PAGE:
Britain is in a constitutional, political, economic,cultural and environmental crisis-triggered by Brexit, by global warming, by living beyond its means, by the loss of trust in government over the 2003 Iraq war lies, by rising poverty and inequality. We see the erosion of public services such as providing affordable social housing, and the privatisation of public services such as education and the national health service. We see government and business leaders pushing ‘the market’ as a magic silver bullet solution, amidst ‘market’ and ‘government’ failure’. And sometime soon there may be another unforseen financial crisis.
Behind these phenomena we see the rule of the rich, or plutocracy. For example, according to Oxfam, just 62 people own over half the world’s wealth. Many members of the plutocracy may also be kleptocrats, wanting to own more and more, not to invest in the productive economy or to give their wealth away for the common good, for the arts, education or the environment. You can also see the rule of the corporations, the corporatocracy, and the bankocracy who with the plutocrats have largely captured our government through campaign donations, through relentless lobbying for tax breaks and favourable regulations, through the revolving doors between corporations and government, and the capture of the media, education and of culture which ‘delivers’ people’s minds by ‘manufacturing consent.’
One way to destabilise the powerful partnership between government and the corporations is to assert the countervailing cultural and normative power of civil society and cultural organisations-a whole rainbow of free standing churches, associations, unions, social movements, charities, communities, educational, health, environmental, media, arts and science organisations, NGO’s, families, communities, voluntary organisations.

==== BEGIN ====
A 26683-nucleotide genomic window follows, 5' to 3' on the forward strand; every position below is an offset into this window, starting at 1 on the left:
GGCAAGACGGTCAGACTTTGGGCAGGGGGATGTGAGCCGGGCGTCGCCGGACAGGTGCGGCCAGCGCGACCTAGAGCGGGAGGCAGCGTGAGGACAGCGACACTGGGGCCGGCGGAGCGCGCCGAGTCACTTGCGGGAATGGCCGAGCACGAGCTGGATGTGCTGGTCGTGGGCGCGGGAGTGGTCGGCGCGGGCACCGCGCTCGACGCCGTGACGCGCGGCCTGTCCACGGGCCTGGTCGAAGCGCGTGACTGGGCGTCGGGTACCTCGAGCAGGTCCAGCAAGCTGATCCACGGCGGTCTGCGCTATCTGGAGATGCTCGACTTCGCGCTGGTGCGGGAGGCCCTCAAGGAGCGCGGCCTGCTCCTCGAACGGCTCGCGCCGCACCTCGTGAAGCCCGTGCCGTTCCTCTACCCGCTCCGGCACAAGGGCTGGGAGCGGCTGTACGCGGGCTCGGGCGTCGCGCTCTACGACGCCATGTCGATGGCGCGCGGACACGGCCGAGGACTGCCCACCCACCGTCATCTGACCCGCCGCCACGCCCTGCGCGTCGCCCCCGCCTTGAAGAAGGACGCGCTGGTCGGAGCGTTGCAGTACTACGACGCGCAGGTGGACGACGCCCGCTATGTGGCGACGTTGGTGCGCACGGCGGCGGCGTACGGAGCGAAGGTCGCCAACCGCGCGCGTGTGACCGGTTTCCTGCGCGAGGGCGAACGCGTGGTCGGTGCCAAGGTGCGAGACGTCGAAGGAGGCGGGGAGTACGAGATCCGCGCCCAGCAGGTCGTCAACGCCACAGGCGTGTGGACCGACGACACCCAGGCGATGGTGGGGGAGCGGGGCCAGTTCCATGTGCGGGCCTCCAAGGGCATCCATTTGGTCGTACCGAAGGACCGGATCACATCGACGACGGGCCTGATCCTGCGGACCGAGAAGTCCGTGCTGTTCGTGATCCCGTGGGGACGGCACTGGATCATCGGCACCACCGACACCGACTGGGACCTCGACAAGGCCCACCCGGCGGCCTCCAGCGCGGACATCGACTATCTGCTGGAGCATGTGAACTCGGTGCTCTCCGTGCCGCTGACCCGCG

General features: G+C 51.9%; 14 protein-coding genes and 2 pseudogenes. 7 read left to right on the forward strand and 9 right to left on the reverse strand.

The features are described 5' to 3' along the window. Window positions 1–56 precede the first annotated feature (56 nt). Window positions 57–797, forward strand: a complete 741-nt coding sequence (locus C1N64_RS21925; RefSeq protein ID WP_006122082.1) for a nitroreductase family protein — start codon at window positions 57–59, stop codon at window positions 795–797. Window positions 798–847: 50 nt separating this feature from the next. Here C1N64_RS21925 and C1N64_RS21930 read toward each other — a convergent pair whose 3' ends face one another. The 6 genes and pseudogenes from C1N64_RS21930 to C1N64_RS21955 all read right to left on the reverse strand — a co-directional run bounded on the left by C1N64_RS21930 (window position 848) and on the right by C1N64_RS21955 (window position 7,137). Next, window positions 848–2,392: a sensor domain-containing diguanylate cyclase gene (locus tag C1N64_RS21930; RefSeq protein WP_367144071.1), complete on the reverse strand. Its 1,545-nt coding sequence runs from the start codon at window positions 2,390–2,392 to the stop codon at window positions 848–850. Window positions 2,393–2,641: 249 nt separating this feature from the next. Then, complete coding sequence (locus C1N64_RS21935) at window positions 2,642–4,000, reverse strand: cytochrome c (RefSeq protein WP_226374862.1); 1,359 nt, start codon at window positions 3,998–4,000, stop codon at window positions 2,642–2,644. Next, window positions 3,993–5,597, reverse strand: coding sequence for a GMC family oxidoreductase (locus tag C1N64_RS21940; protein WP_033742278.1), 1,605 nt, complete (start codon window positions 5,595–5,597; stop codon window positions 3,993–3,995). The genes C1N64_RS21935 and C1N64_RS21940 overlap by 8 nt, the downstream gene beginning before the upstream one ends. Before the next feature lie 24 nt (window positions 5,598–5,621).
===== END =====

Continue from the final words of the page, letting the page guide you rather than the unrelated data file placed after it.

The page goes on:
When government and business are confronted by civil society, it upsets the cosy business/government marriage with a three way dynamic, where the boundaries between the business/economic, the government/political and the civil society/cultural sectors need respecting. Hence Thomas Jefferson once saying that, ‘There needs to be a wall(ie boundary) between politics and religion’. Hence President Eisenhower wanting to reassert democratic control in 1959 by unpicking ‘the military, industrial, government complex ‘which had blurred the boundaries between government and business.
Just as the US founding fathers wrote a Constitution that was based on the threefold separation of powers between the legislature, the judiciary and the executive or government, so Rudolf Steiner proposed in 1917 that society was not ‘unform’ in texture, but emerged from the interaction of three distinct countervailing social powers, each with their own dynamic narrative and unique contribution. These are the economy, the state or politics, and culture. So Steiner thought that running government as a business, or running a school or family as a business was a bad idea. Equally running a business like church, or government like a school or cultural organosationwas not a good idea.
So social threefolding can help unpick the muddles we now see….by helping undertstand healthy boundaries and fences, how to build healthy partnerships betwen the three sectors to solve ‘wicked’ issues like global warming, how to get ‘the market’ out of government and ‘things money just cant buy’, and how to free politics from business and plutocratic capture using campaign funding and overwhelming lobbying..and more… (We have the best democracy money can buy’….)
Here is an article which develops social threefolding further….